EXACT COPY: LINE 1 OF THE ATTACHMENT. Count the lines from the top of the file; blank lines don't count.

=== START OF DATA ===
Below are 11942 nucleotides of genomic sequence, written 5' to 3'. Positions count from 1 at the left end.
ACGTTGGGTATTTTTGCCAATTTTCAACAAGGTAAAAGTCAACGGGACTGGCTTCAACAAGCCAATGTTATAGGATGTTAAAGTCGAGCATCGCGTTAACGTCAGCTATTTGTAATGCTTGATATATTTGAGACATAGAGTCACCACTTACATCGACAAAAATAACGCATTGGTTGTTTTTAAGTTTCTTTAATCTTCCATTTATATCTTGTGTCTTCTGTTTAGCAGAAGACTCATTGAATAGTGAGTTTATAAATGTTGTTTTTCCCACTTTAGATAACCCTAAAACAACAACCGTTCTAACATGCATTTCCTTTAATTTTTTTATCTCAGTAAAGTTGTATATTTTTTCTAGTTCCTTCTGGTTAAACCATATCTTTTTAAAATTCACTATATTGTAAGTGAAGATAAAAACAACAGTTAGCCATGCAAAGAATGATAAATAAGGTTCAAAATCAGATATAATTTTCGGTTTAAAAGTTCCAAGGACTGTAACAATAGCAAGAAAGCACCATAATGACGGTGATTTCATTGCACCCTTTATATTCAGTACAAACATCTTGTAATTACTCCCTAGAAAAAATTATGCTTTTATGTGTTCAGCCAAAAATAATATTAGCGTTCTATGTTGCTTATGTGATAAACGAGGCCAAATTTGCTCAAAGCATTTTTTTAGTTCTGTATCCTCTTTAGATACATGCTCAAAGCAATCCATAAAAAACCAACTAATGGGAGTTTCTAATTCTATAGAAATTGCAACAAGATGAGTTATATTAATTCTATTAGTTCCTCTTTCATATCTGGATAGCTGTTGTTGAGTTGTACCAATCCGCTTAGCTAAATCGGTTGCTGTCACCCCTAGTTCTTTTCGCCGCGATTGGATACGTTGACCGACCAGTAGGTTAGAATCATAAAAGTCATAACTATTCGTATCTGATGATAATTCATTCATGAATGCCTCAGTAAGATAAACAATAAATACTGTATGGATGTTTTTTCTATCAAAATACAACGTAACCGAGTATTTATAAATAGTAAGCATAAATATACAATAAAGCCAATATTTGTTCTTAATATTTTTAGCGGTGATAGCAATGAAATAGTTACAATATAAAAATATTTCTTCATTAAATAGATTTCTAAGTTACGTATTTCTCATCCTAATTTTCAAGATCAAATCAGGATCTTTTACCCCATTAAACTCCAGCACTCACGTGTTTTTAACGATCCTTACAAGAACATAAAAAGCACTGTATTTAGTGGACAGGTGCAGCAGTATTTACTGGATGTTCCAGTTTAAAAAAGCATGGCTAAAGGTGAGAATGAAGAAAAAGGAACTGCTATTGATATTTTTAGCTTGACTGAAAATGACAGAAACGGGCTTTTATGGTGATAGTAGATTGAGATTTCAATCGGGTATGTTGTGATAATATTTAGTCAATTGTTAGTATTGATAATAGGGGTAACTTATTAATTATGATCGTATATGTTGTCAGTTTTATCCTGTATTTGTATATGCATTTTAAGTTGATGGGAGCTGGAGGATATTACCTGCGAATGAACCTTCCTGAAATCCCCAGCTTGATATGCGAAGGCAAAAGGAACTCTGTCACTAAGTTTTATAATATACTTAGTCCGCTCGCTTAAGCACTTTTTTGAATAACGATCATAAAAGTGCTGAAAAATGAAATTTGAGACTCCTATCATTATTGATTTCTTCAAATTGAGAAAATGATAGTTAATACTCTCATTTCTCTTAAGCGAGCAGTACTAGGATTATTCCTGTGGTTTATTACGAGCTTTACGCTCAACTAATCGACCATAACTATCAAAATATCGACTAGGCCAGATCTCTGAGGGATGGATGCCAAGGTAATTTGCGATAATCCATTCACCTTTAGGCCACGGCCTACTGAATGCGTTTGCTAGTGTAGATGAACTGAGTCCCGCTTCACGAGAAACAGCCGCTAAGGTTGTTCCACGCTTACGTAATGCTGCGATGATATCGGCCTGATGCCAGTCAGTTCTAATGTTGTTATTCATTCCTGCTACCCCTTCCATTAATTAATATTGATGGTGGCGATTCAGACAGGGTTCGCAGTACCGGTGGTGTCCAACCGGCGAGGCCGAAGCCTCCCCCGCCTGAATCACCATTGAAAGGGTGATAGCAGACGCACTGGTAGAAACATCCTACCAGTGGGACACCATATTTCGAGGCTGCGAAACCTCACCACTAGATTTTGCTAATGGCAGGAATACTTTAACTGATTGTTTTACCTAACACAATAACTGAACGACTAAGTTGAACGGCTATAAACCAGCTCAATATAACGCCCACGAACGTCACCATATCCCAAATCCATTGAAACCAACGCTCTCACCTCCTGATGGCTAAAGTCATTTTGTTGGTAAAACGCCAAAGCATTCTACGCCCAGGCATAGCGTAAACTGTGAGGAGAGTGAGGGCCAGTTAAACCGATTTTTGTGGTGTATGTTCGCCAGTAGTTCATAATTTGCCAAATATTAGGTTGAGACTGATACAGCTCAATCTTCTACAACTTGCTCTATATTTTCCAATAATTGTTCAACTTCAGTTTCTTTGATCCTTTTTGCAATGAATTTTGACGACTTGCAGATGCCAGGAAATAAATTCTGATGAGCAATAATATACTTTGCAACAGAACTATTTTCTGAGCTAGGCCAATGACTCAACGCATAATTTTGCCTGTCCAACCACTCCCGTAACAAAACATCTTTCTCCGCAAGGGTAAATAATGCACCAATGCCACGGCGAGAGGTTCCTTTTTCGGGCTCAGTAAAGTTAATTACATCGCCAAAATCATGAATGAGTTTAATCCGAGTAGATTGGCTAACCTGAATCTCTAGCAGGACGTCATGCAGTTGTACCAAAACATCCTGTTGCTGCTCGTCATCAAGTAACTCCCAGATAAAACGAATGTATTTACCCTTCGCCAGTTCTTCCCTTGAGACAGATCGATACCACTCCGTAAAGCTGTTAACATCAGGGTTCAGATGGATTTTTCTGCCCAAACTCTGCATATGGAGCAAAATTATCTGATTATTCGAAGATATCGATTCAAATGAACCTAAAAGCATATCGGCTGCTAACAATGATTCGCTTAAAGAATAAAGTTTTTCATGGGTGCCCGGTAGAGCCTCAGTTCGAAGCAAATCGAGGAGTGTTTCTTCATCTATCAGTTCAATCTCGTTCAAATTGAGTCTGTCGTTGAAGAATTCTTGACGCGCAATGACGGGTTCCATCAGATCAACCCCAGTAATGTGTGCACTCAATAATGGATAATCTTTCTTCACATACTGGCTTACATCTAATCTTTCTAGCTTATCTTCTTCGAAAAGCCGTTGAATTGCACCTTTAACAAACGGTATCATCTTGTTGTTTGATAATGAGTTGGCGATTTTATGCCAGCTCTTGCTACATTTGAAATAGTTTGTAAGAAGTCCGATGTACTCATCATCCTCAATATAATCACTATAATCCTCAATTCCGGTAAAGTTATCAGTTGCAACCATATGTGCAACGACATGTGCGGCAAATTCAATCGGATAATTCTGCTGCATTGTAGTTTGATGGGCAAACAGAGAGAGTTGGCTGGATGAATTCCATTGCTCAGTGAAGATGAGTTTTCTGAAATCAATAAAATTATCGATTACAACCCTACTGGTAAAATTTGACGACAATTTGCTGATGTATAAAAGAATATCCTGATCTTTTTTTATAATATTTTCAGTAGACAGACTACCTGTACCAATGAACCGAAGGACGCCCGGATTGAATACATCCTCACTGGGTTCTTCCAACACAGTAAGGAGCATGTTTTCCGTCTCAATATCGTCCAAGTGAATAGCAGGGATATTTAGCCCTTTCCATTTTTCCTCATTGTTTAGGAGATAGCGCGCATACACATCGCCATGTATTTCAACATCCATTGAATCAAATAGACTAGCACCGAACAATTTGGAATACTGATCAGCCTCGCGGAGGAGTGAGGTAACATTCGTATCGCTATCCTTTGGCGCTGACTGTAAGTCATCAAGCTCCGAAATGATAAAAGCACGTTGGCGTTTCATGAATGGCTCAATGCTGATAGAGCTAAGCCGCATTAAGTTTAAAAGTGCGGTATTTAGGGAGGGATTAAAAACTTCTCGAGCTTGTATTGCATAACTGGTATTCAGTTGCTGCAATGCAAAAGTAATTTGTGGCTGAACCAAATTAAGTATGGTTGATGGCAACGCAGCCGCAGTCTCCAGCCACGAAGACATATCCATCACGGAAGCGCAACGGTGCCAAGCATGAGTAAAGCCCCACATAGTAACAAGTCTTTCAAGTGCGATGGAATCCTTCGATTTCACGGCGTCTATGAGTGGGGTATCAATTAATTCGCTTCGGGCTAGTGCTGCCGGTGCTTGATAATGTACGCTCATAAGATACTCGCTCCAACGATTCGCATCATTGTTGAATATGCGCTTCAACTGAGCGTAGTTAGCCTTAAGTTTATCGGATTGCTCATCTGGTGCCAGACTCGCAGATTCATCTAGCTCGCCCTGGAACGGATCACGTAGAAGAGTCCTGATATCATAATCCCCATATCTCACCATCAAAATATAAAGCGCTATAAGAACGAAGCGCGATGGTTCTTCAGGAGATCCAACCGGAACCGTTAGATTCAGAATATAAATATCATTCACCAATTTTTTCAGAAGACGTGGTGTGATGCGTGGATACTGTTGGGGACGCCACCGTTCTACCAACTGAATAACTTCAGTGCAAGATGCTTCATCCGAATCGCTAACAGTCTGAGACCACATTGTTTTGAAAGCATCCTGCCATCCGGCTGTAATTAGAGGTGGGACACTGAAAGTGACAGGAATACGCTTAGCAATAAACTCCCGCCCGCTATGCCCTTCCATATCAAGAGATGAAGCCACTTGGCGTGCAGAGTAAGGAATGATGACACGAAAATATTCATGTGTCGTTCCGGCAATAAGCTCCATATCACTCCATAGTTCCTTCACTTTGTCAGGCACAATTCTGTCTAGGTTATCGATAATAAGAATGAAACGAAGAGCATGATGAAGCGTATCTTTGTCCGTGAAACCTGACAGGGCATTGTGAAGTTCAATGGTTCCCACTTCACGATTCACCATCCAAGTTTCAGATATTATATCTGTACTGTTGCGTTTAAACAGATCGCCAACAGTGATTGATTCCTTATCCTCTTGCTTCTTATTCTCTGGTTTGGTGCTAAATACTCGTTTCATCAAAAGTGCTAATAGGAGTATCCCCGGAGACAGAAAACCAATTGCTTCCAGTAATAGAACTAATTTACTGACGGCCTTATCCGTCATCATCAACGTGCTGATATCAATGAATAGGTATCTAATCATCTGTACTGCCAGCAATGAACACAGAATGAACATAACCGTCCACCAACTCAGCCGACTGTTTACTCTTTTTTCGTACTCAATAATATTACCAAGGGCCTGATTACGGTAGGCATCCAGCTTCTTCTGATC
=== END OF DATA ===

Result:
Below are 11942 nucleotides of genomic sequence, written 5' to 3'. Positions count from 1 at the left end.